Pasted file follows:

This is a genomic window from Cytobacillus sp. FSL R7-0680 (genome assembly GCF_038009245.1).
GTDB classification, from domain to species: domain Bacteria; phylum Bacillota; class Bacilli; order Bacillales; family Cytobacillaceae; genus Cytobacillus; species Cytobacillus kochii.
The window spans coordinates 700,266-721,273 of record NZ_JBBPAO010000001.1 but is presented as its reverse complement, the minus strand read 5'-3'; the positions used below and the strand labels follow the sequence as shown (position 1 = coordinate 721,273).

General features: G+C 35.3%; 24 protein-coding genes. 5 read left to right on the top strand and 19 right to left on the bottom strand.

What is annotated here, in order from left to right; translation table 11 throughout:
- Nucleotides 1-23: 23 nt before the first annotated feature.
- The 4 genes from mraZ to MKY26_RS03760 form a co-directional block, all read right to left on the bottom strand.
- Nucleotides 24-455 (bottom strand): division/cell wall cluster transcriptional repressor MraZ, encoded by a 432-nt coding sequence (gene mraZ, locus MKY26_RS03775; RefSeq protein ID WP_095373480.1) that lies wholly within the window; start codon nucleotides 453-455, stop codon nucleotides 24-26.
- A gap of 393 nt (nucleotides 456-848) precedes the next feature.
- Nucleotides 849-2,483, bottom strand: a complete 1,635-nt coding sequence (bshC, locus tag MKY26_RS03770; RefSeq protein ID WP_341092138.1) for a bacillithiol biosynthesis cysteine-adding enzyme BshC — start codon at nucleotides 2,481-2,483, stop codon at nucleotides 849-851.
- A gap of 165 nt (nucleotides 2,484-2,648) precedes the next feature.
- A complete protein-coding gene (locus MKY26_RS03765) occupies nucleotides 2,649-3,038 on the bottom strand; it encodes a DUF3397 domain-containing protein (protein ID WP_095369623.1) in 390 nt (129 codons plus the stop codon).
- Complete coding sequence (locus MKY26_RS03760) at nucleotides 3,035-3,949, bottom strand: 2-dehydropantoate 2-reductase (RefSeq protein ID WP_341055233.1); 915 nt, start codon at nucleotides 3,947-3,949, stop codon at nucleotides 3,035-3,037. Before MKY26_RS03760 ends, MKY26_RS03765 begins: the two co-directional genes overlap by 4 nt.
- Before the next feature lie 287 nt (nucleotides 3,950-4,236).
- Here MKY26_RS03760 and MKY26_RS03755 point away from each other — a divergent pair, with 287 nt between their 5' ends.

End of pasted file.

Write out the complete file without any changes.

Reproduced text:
This is a genomic window from Cytobacillus sp. FSL R7-0680 (genome assembly GCF_038009245.1).
GTDB classification, from domain to species: domain Bacteria; phylum Bacillota; class Bacilli; order Bacillales; family Cytobacillaceae; genus Cytobacillus; species Cytobacillus kochii.
The window spans coordinates 700,266-721,273 of record NZ_JBBPAO010000001.1 but is presented as its reverse complement, the minus strand read 5'-3'; the positions used below and the strand labels follow the sequence as shown (position 1 = coordinate 721,273).

General features: G+C 35.3%; 24 protein-coding genes. 5 read left to right on the top strand and 19 right to left on the bottom strand.

What is annotated here, in order from left to right; translation table 11 throughout:
- Nucleotides 1-23: 23 nt before the first annotated feature.
- The 4 genes from mraZ to MKY26_RS03760 form a co-directional block, all read right to left on the bottom strand.
- Nucleotides 24-455 (bottom strand): division/cell wall cluster transcriptional repressor MraZ, encoded by a 432-nt coding sequence (gene mraZ, locus MKY26_RS03775; RefSeq protein ID WP_095373480.1) that lies wholly within the window; start codon nucleotides 453-455, stop codon nucleotides 24-26.
- A gap of 393 nt (nucleotides 456-848) precedes the next feature.
- Nucleotides 849-2,483, bottom strand: a complete 1,635-nt coding sequence (bshC, locus tag MKY26_RS03770; RefSeq protein ID WP_341092138.1) for a bacillithiol biosynthesis cysteine-adding enzyme BshC — start codon at nucleotides 2,481-2,483, stop codon at nucleotides 849-851.
- A gap of 165 nt (nucleotides 2,484-2,648) precedes the next feature.
- A complete protein-coding gene (locus MKY26_RS03765) occupies nucleotides 2,649-3,038 on the bottom strand; it encodes a DUF3397 domain-containing protein (protein ID WP_095369623.1) in 390 nt (129 codons plus the stop codon).
- Complete coding sequence (locus MKY26_RS03760) at nucleotides 3,035-3,949, bottom strand: 2-dehydropantoate 2-reductase (RefSeq protein ID WP_341055233.1); 915 nt, start codon at nucleotides 3,947-3,949, stop codon at nucleotides 3,035-3,037. Before MKY26_RS03760 ends, MKY26_RS03765 begins: the two co-directional genes overlap by 4 nt.
- Before the next feature lie 287 nt (nucleotides 3,950-4,236).
- Here MKY26_RS03760 and MKY26_RS03755 point away from each other — a divergent pair, with 287 nt between their 5' ends.